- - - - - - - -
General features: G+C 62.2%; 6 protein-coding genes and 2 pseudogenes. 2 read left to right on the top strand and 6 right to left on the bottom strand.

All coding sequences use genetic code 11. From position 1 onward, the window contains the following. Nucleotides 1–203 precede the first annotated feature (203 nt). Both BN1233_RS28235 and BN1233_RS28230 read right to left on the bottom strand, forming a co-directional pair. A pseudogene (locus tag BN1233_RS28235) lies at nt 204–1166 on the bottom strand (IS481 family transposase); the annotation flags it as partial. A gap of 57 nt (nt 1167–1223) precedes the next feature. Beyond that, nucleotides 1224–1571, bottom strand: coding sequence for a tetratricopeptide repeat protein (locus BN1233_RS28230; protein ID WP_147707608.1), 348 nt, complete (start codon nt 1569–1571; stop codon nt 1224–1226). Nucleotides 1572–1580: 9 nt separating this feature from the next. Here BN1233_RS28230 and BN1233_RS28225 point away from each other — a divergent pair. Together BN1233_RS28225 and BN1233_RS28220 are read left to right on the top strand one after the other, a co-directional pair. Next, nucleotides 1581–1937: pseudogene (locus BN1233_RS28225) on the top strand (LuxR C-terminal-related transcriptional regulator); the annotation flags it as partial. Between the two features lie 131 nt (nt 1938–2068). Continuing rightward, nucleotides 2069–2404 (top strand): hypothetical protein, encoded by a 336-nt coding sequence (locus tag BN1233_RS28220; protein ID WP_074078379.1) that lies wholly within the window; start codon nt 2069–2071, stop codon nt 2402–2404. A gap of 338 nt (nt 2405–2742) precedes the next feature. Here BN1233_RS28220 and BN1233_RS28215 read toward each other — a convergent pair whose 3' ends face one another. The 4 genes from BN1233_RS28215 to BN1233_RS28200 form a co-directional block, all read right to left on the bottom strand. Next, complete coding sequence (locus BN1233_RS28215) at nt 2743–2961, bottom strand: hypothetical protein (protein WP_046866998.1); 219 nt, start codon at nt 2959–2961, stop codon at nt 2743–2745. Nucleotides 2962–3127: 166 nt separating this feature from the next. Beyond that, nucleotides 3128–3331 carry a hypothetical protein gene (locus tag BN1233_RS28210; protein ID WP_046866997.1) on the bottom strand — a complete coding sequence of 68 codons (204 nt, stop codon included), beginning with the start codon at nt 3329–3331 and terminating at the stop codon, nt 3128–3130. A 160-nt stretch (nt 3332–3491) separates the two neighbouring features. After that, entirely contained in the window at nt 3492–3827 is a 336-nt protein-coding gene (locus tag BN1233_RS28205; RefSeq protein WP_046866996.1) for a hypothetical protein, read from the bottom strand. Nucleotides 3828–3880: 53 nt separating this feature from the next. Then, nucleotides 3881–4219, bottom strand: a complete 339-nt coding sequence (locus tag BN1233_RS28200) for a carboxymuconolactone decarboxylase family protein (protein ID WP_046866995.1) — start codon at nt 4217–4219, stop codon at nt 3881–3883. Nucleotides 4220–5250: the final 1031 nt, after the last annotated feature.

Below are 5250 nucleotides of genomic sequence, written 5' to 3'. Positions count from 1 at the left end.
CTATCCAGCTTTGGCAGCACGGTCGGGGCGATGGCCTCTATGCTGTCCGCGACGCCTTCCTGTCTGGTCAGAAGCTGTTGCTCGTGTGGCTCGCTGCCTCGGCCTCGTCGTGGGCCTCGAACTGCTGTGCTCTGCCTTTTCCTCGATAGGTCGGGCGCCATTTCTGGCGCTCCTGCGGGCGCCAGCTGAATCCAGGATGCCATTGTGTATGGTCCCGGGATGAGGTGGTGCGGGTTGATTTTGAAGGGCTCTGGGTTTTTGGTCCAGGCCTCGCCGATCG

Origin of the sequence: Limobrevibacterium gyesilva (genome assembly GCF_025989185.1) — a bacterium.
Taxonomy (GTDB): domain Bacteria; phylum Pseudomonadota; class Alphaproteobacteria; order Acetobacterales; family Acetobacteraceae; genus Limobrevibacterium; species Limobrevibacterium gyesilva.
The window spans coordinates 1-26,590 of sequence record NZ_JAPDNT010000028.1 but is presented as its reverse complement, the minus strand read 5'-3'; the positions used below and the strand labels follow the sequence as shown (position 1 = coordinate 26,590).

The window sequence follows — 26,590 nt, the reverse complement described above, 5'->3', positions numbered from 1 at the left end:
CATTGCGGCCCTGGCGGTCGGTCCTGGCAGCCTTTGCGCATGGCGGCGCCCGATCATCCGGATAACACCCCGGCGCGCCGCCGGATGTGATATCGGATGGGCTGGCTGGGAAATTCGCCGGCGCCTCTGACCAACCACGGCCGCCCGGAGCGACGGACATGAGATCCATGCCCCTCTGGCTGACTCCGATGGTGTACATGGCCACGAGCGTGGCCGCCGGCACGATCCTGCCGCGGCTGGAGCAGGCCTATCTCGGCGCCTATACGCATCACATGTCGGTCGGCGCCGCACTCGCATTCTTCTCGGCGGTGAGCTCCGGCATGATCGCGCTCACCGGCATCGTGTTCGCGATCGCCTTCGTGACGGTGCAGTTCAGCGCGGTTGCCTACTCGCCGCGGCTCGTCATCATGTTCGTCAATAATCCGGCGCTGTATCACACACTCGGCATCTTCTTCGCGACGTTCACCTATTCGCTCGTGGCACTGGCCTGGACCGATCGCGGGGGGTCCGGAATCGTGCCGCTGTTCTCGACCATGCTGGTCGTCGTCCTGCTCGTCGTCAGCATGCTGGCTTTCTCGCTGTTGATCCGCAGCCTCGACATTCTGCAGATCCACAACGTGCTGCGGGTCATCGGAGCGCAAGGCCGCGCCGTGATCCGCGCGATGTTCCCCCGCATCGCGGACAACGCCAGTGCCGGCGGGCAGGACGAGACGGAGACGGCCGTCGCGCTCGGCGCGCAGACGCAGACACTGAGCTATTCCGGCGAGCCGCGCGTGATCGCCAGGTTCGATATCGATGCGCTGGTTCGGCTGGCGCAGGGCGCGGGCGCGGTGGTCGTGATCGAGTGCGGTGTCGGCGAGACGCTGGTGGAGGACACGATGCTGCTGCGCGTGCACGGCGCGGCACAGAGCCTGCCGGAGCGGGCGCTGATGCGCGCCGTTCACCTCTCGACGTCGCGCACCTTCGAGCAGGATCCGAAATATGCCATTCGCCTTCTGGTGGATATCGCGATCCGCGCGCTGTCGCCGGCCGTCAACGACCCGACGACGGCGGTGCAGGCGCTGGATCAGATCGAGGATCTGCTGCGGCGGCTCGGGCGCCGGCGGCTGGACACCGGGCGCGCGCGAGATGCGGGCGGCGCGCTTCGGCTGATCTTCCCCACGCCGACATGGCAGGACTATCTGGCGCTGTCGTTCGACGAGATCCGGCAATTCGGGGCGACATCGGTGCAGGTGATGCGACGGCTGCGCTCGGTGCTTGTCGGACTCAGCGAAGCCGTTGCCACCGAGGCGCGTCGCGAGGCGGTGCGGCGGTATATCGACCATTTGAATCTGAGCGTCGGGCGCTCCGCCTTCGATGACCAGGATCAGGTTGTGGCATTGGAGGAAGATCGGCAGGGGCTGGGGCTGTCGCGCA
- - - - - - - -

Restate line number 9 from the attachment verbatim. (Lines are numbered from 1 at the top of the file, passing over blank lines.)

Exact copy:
CATTGCGGCCCTGGCGGTCGGTCCTGGCAGCCTTTGCGCATGGCGGCGCCCGATCATCCGGATAACACCCCGGCGCGCCGCCGGATGTGATATCGGATGGGCTGGCTGGGAAATTCGCCGGCGCCTCTGACCAACCACGGCCGCCCGGAGCGACGGACATGAGATCCATGCCCCTCTGGCTGACTCCGATGGTGTACATGGCCACGAGCGTGGCCGCCGGCACGATCCTGCCGCGGCTGGAGCAGGCCTATCTCGGCGCCTATACGCATCACATGTCGGTCGGCGCCGCACTCGCATTCTTCTCGGCGGTGAGCTCCGGCATGATCGCGCTCACCGGCATCGTGTTCGCGATCGCCTTCGTGACGGTGCAGTTCAGCGCGGTTGCCTACTCGCCGCGGCTCGTCATCATGTTCGTCAATAATCCGGCGCTGTATCACACACTCGGCATCTTCTTCGCGACGTTCACCTATTCGCTCGTGGCACTGGCCTGGACCGATCGCGGGGGGTCCGGAATCGTGCCGCTGTTCTCGACCATGCTGGTCGTCGTCCTGCTCGTCGTCAGCATGCTGGCTTTCTCGCTGTTGATCCGCAGCCTCGACATTCTGCAGATCCACAACGTGCTGCGGGTCATCGGAGCGCAAGGCCGCGCCGTGATCCGCGCGATGTTCCCCCGCATCGCGGACAACGCCAGTGCCGGCGGGCAGGACGAGACGGAGACGGCCGTCGCGCTCGGCGCGCAGACGCAGACACTGAGCTATTCCGGCGAGCCGCGCGTGATCGCCAGGTTCGATATCGATGCGCTGGTTCGGCTGGCGCAGGGCGCGGGCGCGGTGGTCGTGATCGAGTGCGGTGTCGGCGAGACGCTGGTGGAGGACACGATGCTGCTGCGCGTGCACGGCGCGGCACAGAGCCTGCCGGAGCGGGCGCTGATGCGCGCCGTTCACCTCTCGACGTCGCGCACCTTCGAGCAGGATCCGAAATATGCCATTCGCCTTCTGGTGGATATCGCGATCCGCGCGCTGTCGCCGGCCGTCAACGACCCGACGACGGCGGTGCAGGCGCTGGATCAGATCGAGGATCTGCTGCGGCGGCTCGGGCGCCGGCGGCTGGACACCGGGCGCGCGCGAGATGCGGGCGGCGCGCTTCGGCTGATCTTCCCCACGCCGACATGGCAGGACTATCTGGCGCTGTCGTTCGACGAGATCCGGCAATTCGGGGCGACATCGGTGCAGGTGATGCGACGGCTGCGCTCGGTGCTTGTCGGACTCAGCGAAGCCGTTGCCACCGAGGCGCGTCGCGAGGCGGTGCGGCGGTATATCGACCATTTGAATCTGAGCGTCGGGCGCTCCGCCTTCGATGACCAGGATCAGGTTGTGGCATTGGAGGAAGATCGGCAGGGGCTGGGGCTGTCGCGCA